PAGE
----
Justin Aversano on 'smoke and mirrors', his silkscreen tarot series that bridges digital and analog
the death card

FROM POLAROIDS TO FILMERS AND NFTS

For each of the 78 portrait photographs, Aversano makes a black-and-white version and then prints it as a screen print. “Silk printing is like what you feel inside a camera”, explains. “When you expose the paper it’s like exposing the film, and when you press the squeegee it’s like pushing the shutter. I like to talk about how screen printing is really like a photographic process, where the screen is the mirror and the light is the ink.” Each of the screen prints is printed on paper sourced from Egypt. “It’s really ancestrally activated and I like to say that this work is for the ancestors, for our parents. That’s what this project is all about, how you show your life to your family. And for me it’s through my art, through the lens and how I see the world and how I want to connect with people. Art is the best excuse to create and connect with other people.’

Aversano also draws a parallel between the work and Egyptian hieroglyphics. “Somehow, we create new hieroglyphs or neoglyphs,” notes. “In ancient times, they painted glyphs from everyday things and I wondered what hieroglyphs would look like now? For me, photography is the best way to convey this because it is a depiction of reality. The papyrus also lends itself so well to the idea of ​​the tarot concept and how ancient the stories and humanity itself are. I want to connect our ancient selves and work with the blockchain, connect these two worlds, the old and the new, the analog and the digital. Not only with the final NFTs, but also in the process.”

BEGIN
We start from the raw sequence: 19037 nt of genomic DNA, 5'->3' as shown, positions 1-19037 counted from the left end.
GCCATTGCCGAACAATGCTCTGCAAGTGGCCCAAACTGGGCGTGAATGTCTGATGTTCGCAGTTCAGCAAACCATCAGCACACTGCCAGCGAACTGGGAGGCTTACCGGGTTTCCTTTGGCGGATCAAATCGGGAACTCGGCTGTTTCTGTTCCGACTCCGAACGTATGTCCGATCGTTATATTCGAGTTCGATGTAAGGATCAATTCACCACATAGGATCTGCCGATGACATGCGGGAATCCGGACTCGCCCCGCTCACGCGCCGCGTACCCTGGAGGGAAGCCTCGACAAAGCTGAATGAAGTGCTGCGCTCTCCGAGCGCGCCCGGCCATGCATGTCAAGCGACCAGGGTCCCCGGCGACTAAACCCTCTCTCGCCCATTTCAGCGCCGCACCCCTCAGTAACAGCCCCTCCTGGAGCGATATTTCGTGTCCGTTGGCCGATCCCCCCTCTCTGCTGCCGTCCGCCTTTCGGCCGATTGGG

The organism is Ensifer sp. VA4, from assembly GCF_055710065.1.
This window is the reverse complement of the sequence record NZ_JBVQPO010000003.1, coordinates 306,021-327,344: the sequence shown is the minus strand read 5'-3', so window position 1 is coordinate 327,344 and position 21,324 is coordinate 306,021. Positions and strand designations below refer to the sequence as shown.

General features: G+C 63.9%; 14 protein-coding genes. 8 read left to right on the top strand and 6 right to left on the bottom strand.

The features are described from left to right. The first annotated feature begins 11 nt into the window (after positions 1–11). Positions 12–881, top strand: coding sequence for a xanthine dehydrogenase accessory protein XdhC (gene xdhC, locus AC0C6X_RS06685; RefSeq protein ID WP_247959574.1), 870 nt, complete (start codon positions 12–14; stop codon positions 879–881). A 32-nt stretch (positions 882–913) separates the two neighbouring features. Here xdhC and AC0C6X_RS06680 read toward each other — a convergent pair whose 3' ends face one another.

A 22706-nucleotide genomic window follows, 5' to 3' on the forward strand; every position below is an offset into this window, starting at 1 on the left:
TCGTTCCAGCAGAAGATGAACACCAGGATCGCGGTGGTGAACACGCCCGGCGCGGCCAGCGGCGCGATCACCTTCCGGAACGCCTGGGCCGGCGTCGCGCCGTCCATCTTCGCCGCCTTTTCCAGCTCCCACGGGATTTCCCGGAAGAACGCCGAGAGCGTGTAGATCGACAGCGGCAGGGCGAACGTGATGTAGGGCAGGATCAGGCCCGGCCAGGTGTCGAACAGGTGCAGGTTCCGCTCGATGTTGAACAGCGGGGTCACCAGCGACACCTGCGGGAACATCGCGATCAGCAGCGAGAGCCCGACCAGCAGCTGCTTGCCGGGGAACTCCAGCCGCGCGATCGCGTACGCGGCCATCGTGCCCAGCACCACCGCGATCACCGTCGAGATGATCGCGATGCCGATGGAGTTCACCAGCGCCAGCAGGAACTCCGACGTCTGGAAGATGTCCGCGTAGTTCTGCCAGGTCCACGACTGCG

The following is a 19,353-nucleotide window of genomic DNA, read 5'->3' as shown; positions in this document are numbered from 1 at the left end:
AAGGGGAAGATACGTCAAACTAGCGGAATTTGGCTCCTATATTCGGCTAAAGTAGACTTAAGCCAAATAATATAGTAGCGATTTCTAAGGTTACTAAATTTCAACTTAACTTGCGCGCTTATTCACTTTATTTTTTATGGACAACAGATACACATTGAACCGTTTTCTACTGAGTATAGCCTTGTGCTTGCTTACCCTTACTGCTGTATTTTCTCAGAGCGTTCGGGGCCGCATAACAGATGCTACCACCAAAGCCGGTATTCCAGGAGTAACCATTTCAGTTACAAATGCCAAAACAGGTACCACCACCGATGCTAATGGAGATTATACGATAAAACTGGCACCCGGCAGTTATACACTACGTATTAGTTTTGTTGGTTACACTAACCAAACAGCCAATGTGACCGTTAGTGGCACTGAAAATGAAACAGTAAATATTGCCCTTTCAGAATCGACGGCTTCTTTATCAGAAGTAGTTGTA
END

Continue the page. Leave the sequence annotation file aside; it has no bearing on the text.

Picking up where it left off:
Justin Aversano on 'smoke and mirrors', his silkscreen tarot series that bridges digital and analog
King of coins

‘SMOKE AND MIRRORS’ EXHIBITED IN LOS ANGELES AND BERLIN

After four years in the making, Smoke and Mirrors will be on display from March 25 to April 8, 2023, at the Gabba Gallery in Los Angeles, and then from April 25 to May 14 at EXPANDED.ART in Berlin. The 78 pieces of the work will be on display, along with a book that comes with a polaroid tarot deck. “It’s my own version of the tarot, so the book includes all the pictures in it and refers to the cards they represent.” says Aversano. ‘So when you do readings, the book shows you what the cards mean.’

Justin Aversano on 'smoke and mirrors', his silkscreen tarot series that bridges digital and analogue
black and white version of King of Coins

Justin Aversano on 'smoke and mirrors', his silkscreen tarot series that bridges digital and analog
Nine of Swords

Justin Aversano on 'smoke and mirrors', his silkscreen tarot series that bridges digital and analogue
Nine Staffs

Justin Aversano on 'smoke and mirrors', his silkscreen tarot series that bridges digital and analogue
Screen print of the Nine of Staffs

Justin Aversano on 'smoke and mirrors', his silkscreen tarot series that bridges digital and analogue
Ten of Cups

Leave a Reply

Your email address will not be published. Required fields are marked *